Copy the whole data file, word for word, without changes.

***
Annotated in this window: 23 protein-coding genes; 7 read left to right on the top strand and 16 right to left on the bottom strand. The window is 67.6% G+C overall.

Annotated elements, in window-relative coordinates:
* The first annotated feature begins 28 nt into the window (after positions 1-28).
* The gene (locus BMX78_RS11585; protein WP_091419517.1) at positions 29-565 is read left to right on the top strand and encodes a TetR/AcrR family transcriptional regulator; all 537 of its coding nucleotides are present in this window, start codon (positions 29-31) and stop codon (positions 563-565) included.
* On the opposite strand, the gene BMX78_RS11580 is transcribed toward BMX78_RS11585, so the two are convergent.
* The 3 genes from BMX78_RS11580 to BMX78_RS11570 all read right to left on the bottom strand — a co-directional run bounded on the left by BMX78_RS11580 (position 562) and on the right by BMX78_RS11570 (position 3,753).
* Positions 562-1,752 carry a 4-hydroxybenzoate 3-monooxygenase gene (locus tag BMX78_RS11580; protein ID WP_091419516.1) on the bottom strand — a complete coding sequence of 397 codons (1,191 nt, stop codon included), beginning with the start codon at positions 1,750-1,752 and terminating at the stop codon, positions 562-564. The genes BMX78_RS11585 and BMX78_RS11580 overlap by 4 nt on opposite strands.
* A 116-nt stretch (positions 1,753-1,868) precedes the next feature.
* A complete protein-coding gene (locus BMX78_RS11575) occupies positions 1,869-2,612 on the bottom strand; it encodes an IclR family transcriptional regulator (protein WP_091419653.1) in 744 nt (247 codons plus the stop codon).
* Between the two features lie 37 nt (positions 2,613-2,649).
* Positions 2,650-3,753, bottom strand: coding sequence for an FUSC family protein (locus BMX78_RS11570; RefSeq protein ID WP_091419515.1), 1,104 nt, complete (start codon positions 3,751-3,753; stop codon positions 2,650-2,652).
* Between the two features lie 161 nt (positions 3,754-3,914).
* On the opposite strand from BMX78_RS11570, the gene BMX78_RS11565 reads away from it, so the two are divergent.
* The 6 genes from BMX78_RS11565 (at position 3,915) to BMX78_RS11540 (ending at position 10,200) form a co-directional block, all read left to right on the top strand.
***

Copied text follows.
Annotated in this window: 23 protein-coding genes; 7 read left to right on the top strand and 16 right to left on the bottom strand. The window is 67.6% G+C overall.

Annotated elements, in window-relative coordinates:
* The first annotated feature begins 28 nt into the window (after positions 1-28).
* The gene (locus BMX78_RS11585; protein WP_091419517.1) at positions 29-565 is read left to right on the top strand and encodes a TetR/AcrR family transcriptional regulator; all 537 of its coding nucleotides are present in this window, start codon (positions 29-31) and stop codon (positions 563-565) included.
* On the opposite strand, the gene BMX78_RS11580 is transcribed toward BMX78_RS11585, so the two are convergent.
* The 3 genes from BMX78_RS11580 to BMX78_RS11570 all read right to left on the bottom strand — a co-directional run bounded on the left by BMX78_RS11580 (position 562) and on the right by BMX78_RS11570 (position 3,753).
* Positions 562-1,752 carry a 4-hydroxybenzoate 3-monooxygenase gene (locus tag BMX78_RS11580; protein ID WP_091419516.1) on the bottom strand — a complete coding sequence of 397 codons (1,191 nt, stop codon included), beginning with the start codon at positions 1,750-1,752 and terminating at the stop codon, positions 562-564. The genes BMX78_RS11585 and BMX78_RS11580 overlap by 4 nt on opposite strands.
* A 116-nt stretch (positions 1,753-1,868) precedes the next feature.
* A complete protein-coding gene (locus BMX78_RS11575) occupies positions 1,869-2,612 on the bottom strand; it encodes an IclR family transcriptional regulator (protein WP_091419653.1) in 744 nt (247 codons plus the stop codon).
* Between the two features lie 37 nt (positions 2,613-2,649).
* Positions 2,650-3,753, bottom strand: coding sequence for an FUSC family protein (locus BMX78_RS11570; RefSeq protein ID WP_091419515.1), 1,104 nt, complete (start codon positions 3,751-3,753; stop codon positions 2,650-2,652).
* Between the two features lie 161 nt (positions 3,754-3,914).
* On the opposite strand from BMX78_RS11570, the gene BMX78_RS11565 reads away from it, so the two are divergent.
* The 6 genes from BMX78_RS11565 (at position 3,915) to BMX78_RS11540 (ending at position 10,200) form a co-directional block, all read left to right on the top strand.